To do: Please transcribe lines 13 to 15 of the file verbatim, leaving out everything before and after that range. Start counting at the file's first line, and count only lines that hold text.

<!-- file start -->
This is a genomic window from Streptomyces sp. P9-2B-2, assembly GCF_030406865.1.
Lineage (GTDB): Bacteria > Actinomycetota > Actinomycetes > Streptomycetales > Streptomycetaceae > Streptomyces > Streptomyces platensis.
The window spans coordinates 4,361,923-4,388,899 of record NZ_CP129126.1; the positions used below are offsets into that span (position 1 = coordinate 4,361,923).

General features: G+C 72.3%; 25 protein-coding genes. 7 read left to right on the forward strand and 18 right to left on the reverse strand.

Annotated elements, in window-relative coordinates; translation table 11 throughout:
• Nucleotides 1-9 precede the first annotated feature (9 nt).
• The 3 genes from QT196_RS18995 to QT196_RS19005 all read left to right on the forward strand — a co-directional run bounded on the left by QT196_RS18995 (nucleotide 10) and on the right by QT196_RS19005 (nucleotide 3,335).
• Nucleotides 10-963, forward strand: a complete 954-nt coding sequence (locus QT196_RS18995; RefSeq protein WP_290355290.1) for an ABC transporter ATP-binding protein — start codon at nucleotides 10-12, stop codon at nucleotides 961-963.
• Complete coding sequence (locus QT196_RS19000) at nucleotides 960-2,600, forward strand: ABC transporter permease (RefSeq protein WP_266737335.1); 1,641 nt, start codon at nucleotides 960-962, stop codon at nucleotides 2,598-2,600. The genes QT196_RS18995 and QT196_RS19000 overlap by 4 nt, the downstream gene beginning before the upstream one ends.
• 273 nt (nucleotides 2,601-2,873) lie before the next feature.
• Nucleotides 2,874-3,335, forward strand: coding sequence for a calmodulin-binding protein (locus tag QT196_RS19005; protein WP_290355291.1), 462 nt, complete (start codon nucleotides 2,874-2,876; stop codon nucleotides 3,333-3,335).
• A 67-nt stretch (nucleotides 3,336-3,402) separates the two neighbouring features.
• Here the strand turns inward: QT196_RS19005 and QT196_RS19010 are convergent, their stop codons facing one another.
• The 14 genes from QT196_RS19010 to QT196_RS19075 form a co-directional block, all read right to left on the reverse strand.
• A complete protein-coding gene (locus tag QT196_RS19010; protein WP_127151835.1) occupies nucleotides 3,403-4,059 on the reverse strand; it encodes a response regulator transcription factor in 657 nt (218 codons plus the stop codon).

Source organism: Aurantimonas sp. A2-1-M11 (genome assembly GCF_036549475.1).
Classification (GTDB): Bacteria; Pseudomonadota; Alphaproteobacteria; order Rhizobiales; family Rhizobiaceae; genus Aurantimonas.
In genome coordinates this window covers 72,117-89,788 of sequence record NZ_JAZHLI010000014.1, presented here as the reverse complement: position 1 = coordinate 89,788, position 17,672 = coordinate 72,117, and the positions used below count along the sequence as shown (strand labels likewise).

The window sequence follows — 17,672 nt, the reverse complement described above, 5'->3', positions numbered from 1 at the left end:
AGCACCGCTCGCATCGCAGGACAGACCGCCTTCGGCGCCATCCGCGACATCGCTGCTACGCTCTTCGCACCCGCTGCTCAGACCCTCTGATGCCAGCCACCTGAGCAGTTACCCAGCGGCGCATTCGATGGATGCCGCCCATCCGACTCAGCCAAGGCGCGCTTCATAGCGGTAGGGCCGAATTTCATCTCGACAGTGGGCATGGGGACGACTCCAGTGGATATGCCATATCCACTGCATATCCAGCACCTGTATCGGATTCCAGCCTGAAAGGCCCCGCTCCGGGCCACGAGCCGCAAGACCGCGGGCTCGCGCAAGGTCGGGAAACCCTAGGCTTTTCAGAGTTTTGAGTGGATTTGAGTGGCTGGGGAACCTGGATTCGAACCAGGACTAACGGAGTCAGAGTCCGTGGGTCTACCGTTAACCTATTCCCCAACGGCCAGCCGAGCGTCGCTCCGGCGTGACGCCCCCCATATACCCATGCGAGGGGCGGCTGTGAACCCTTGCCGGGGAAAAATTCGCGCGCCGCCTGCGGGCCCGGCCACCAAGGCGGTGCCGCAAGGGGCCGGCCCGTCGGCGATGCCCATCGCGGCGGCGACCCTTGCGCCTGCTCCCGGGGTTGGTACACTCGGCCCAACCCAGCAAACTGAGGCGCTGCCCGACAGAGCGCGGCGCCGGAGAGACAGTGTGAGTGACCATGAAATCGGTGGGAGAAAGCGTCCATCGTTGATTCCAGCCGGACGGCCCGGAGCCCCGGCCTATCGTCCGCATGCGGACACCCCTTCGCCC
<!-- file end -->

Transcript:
• Here the strand turns inward: QT196_RS19005 and QT196_RS19010 are convergent, their stop codons facing one another.
• The 14 genes from QT196_RS19010 to QT196_RS19075 form a co-directional block, all read right to left on the reverse strand.
• A complete protein-coding gene (locus tag QT196_RS19010; protein WP_127151835.1) occupies nucleotides 3,403-4,059 on the reverse strand; it encodes a response regulator transcription factor in 657 nt (218 codons plus the stop codon).